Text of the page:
Auto brands are reinventing the road trip with technologies like AR and VR
With technology driving automotive innovation, auto brands are now looking at reinventing the road trip with immersive in-car entertainment.
The transformation of the car into a 'mobile' device features in The Drum's latest Automotive issue, guest-edited by James May and Richard Hammond, that looks to uncover what will happen to marketing as the changing capabilities of cars intertwine with the changing expectations of their drivers.
Auto brands are looking to reinvent the road trip
A rapid blitz of technology in recent years has put self-driving cars on the road. Now, as technology continues to improve, a number of car brands are leveraging its capability to create immersive in-car entertainments, where augmented and virtual reality can make cars a hub for gaming, viewing and shopping.
With the roll-out of 5G, people are more connected than ever, with many predicting that our cars will become extensions of our digital selves.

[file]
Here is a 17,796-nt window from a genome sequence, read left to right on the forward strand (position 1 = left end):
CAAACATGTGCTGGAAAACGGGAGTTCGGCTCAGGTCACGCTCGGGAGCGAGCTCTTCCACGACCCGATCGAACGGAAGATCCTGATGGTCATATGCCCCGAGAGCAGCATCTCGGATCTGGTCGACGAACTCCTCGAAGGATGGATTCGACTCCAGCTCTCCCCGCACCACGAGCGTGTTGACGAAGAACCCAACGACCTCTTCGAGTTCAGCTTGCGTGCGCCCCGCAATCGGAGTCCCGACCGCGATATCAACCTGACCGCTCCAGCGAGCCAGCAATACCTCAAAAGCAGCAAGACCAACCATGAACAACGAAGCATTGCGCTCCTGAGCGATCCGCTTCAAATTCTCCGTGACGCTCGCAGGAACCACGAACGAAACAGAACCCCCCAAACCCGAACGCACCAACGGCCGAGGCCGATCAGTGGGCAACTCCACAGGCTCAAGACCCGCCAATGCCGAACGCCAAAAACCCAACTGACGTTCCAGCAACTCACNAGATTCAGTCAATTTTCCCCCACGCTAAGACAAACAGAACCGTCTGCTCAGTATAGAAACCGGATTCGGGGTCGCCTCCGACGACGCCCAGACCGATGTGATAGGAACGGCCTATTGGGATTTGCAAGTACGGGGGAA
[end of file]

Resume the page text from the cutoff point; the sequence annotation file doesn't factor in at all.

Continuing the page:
"As soon as cars can make journeys themselves on a regular basis, entertainment will quickly be added into those vehicles," predicted Mike McGee, chief creative officer at visual effects company Framestore. "And if you're not driving, you're going to want to watch media or play games or explore where you're going."
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One car brand leading the way is Honda, who are moving the needle on integrating mobile services into cars with its Dream Drive technology.
"This is the automotive industry's first integrated driver and passenger infotainment, commerce, services and rewards dashboard within the vehicle environment," explained Frank Lin, managing director for technology and program delivery at Honda Innovations.
"When your driver becomes the passenger, the car is your living room," he adds.
Audi is also jumping on the tech-bandwagon, by leveraging VR and AR. Designed for passengers, Audi's Holoride technology ultilises a headset to immerse the rider in a different world, based on the road the car is running on.
"During any journey, you're in a mobile cabin that, in theory, could be configured to any individual's needs," McGee said. "We'll want entertainment and stimulation, but also downtime or the change to rest."
Our feature on the future of in-car entertainment appears in full in The Drum's latest print issue, out now. Guest-edited by Richard Hammond and James May, our Automotive issue looks at the future of the car sector as tech companies and traditional carmakers compete to own the industry's future. Get your copy here. Get your copy here.